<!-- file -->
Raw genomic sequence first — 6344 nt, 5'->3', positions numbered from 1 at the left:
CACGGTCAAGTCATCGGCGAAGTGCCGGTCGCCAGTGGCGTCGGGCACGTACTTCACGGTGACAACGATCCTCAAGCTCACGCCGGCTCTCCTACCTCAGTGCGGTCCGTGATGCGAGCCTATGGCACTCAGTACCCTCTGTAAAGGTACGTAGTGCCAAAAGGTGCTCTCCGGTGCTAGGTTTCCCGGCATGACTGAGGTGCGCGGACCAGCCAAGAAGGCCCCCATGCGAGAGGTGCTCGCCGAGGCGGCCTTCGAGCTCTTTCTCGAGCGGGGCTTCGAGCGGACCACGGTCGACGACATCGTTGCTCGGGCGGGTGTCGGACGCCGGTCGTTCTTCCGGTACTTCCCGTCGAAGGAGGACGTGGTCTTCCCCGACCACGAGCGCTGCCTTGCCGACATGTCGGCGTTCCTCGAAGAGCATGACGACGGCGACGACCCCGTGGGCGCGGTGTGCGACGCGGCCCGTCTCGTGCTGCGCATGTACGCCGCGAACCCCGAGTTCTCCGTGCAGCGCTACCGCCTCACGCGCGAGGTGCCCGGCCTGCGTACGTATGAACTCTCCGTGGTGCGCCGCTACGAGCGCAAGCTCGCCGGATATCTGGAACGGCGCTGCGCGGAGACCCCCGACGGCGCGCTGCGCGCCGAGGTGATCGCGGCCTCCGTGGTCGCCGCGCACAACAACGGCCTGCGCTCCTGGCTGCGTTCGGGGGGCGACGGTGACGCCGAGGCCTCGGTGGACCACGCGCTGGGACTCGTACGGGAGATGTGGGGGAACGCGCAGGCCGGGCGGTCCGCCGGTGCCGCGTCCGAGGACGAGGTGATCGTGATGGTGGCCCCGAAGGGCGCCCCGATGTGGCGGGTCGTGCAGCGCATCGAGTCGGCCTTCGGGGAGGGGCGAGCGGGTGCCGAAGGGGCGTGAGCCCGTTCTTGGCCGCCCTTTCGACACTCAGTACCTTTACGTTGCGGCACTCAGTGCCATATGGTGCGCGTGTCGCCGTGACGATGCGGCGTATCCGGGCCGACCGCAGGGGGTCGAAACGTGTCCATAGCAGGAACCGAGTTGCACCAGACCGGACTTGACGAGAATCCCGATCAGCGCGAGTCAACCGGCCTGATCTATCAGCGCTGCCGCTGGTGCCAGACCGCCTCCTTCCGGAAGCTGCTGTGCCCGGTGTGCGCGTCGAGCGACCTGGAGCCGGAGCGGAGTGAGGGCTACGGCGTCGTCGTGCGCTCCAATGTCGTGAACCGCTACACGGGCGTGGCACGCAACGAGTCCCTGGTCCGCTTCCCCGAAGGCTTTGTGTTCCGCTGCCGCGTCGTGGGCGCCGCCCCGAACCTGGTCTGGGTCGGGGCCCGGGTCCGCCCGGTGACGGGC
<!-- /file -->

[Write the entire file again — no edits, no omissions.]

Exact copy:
Raw genomic sequence first — 6344 nt, 5'->3', positions numbered from 1 at the left:
CACGGTCAAGTCATCGGCGAAGTGCCGGTCGCCAGTGGCGTCGGGCACGTACTTCACGGTGACAACGATCCTCAAGCTCACGCCGGCTCTCCTACCTCAGTGCGGTCCGTGATGCGAGCCTATGGCACTCAGTACCCTCTGTAAAGGTACGTAGTGCCAAAAGGTGCTCTCCGGTGCTAGGTTTCCCGGCATGACTGAGGTGCGCGGACCAGCCAAGAAGGCCCCCATGCGAGAGGTGCTCGCCGAGGCGGCCTTCGAGCTCTTTCTCGAGCGGGGCTTCGAGCGGACCACGGTCGACGACATCGTTGCTCGGGCGGGTGTCGGACGCCGGTCGTTCTTCCGGTACTTCCCGTCGAAGGAGGACGTGGTCTTCCCCGACCACGAGCGCTGCCTTGCCGACATGTCGGCGTTCCTCGAAGAGCATGACGACGGCGACGACCCCGTGGGCGCGGTGTGCGACGCGGCCCGTCTCGTGCTGCGCATGTACGCCGCGAACCCCGAGTTCTCCGTGCAGCGCTACCGCCTCACGCGCGAGGTGCCCGGCCTGCGTACGTATGAACTCTCCGTGGTGCGCCGCTACGAGCGCAAGCTCGCCGGATATCTGGAACGGCGCTGCGCGGAGACCCCCGACGGCGCGCTGCGCGCCGAGGTGATCGCGGCCTCCGTGGTCGCCGCGCACAACAACGGCCTGCGCTCCTGGCTGCGTTCGGGGGGCGACGGTGACGCCGAGGCCTCGGTGGACCACGCGCTGGGACTCGTACGGGAGATGTGGGGGAACGCGCAGGCCGGGCGGTCCGCCGGTGCCGCGTCCGAGGACGAGGTGATCGTGATGGTGGCCCCGAAGGGCGCCCCGATGTGGCGGGTCGTGCAGCGCATCGAGTCGGCCTTCGGGGAGGGGCGAGCGGGTGCCGAAGGGGCGTGAGCCCGTTCTTGGCCGCCCTTTCGACACTCAGTACCTTTACGTTGCGGCACTCAGTGCCATATGGTGCGCGTGTCGCCGTGACGATGCGGCGTATCCGGGCCGACCGCAGGGGGTCGAAACGTGTCCATAGCAGGAACCGAGTTGCACCAGACCGGACTTGACGAGAATCCCGATCAGCGCGAGTCAACCGGCCTGATCTATCAGCGCTGCCGCTGGTGCCAGACCGCCTCCTTCCGGAAGCTGCTGTGCCCGGTGTGCGCGTCGAGCGACCTGGAGCCGGAGCGGAGTGAGGGCTACGGCGTCGTCGTGCGCTCCAATGTCGTGAACCGCTACACGGGCGTGGCACGCAACGAGTCCCTGGTCCGCTTCCCCGAAGGCTTTGTGTTCCGCTGCCGCGTCGTGGGCGCCGCCCCGAACCTGGTCTGGGTCGGGGCCCGGGTCCGCCCGGTGACGGGC